Bayesian Learning in Social Networks

Abstract: This work studies the (perfect Bayesian) equilibrium of a model of learning over a general social network. Each individual receives a signal about the underlying state of the world, observes the past actions of a stochastically-generated neighborhood of individuals, and chooses one of two possible actions. The stochastic process generating the neighborhoods defines the network topology (social network).
We characterize equilibria for arbitrary stochastic and deterministic social networks and characterize the conditions under which there will be asymptotic learning---that is, the conditions under which, as the social network becomes large, individuals converge (in probability) to taking the right action. We show that when private beliefs are unbounded (meaning that the implied likelihood ratios are unbounded), there will be asymptotic learning as long as there is some minimal amount of expansion in observations (in particular, as long as the probability that each individual observes some other from the recent past converges to one as the social network becomes large). This result therefore establishes that, with unbounded private beliefs, there will be asymptotic learning in almost all reasonable social networks. We also provide rates of learning for a number of common network topologies.
In contrast, for most network topologies, when private beliefs are bounded, there will not be asymptotic learning. Nevertheless, asymptotic learning is possible even with bounded beliefs in certain stochastic network topologies.
Finally, we characterize equilibria in a generalized environment with heterogeneity of preferences and show that, contrary to a naïve intuition, greater diversity (heterogeneity) facilitates asymptotic learning. For example, with sufficient heterogeneity, asymptotic learning occurs even when private beliefs are bounded.

This is joint work with Munther Dahleh, Ilan Lobel and Asuman Ozdaglar.

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Biography: Daron Acemoglu is Charles P. Kindleberger Professor of Applied Economics in the Department of Economics at the Massachusetts Institute of Technology and a member of the Economic Growth program of the Canadian Institute of Advanced Research. He is also affiliated with the National Bureau Economic Research, the Center for Economic Performance, the Center for Economic Policy Research, and Microsoft Research Center. He is an elected fellow of the American Academy of Arts and Sciences, the Econometric Society, the European Economic Association, and the Society of Labor Economists.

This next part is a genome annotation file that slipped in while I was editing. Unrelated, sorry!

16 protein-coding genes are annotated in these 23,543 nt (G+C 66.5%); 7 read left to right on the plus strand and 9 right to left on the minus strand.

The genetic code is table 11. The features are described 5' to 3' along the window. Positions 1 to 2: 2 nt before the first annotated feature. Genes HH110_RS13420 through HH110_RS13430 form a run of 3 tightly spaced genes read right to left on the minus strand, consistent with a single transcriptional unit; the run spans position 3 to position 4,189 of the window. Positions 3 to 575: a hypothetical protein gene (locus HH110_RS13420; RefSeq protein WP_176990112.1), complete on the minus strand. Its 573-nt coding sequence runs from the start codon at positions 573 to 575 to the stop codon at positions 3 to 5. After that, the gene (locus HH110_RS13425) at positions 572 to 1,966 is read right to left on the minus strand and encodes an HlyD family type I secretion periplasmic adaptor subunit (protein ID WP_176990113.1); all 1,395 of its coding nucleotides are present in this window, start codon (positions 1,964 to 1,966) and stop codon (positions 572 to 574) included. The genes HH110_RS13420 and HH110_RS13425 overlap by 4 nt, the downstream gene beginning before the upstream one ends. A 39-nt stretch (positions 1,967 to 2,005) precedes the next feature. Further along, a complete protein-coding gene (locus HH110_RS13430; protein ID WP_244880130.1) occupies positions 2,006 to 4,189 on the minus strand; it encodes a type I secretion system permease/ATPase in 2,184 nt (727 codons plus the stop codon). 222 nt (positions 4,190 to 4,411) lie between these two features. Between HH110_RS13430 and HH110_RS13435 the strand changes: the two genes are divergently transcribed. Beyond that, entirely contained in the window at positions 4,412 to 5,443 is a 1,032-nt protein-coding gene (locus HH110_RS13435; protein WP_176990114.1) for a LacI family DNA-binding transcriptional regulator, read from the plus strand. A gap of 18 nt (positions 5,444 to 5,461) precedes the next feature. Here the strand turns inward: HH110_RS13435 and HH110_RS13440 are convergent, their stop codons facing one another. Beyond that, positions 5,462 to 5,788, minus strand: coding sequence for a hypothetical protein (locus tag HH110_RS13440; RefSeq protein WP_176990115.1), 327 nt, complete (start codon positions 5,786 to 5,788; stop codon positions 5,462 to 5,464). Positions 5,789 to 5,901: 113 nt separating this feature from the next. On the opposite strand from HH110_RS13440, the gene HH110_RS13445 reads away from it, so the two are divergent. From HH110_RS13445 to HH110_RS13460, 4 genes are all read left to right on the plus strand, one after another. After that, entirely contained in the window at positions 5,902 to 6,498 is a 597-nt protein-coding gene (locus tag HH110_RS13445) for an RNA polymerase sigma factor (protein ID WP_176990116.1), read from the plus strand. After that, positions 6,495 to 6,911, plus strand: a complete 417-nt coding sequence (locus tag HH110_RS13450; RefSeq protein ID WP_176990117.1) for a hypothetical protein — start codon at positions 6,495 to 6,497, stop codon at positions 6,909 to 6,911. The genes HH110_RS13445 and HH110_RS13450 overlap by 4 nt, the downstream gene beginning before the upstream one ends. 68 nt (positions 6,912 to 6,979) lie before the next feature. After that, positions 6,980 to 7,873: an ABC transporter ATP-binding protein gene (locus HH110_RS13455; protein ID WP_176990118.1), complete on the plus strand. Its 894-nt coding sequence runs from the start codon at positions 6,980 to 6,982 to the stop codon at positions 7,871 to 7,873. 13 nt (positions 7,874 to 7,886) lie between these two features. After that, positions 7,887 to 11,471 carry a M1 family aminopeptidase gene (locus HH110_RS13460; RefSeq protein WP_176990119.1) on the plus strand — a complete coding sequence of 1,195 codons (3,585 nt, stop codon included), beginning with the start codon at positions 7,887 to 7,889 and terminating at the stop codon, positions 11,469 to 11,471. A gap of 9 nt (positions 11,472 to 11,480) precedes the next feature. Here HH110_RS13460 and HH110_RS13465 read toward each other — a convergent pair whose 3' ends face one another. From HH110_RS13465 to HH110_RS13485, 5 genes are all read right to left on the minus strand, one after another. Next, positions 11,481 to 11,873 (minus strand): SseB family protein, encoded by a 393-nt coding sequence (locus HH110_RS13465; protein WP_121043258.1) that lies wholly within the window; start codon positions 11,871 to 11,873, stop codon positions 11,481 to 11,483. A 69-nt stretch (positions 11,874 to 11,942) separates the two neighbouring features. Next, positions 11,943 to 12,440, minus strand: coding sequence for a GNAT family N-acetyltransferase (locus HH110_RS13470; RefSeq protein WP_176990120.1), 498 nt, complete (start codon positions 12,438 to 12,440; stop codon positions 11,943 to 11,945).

Daron Acemoglu has received a BA in economics at the University of York, 1989, M.Sc. in mathematical economics and econometrics at the London School of Economics, 1990, and Ph.D. in economics at the London School of Economics in 1992. Since 1993, he has held the academic positions of Lecturer at the London School of Economics, and Assistant Professor, Pentti Kouri Associate Professor and Professor of Economics at MIT.

He has received numerous awards and fellowships, including the award for best paper published in the Economic Journal in 1996 for his paper "Consumer Confidence and Rational Expectations: Are Agents' Beliefs Consistent With the Theory?", the inaugural T. W. Shultz Prize from the University of Chicago in 2004, and the inaugural Sherwin Rosen Award for outstanding contribution to labor economics in 2004, Distinguished Science Award from the Turkish Sciences Association in 2006, the John von Neumann Award, Rajk College, Budapest in 2007.

He was also awarded the John Bates Clark Medal in 2005, given every two years to the best economist in the United States under the age of 40 by the American Economic Association, and holds an Honorary Doctorate from the University of Utrecht.

His work has been published in leading scholarly journals, including the American Economic Review, Econometrica, Journal of Political Economy, Quarterly Journal Economics, Review of Economic Studies, and Mathematics of Operations Research.

Daron Acemoglu's research covers a wide   range of areas within economics, including political economy, economic development and growth, human capital theory, growth theory, innovation, search theory, network economics and learning.

Daron Acemoglu is also the co-editor of Econometrica and of the National Bureau of Economic Research Macroeconomic Annual.


Daron Acemoglu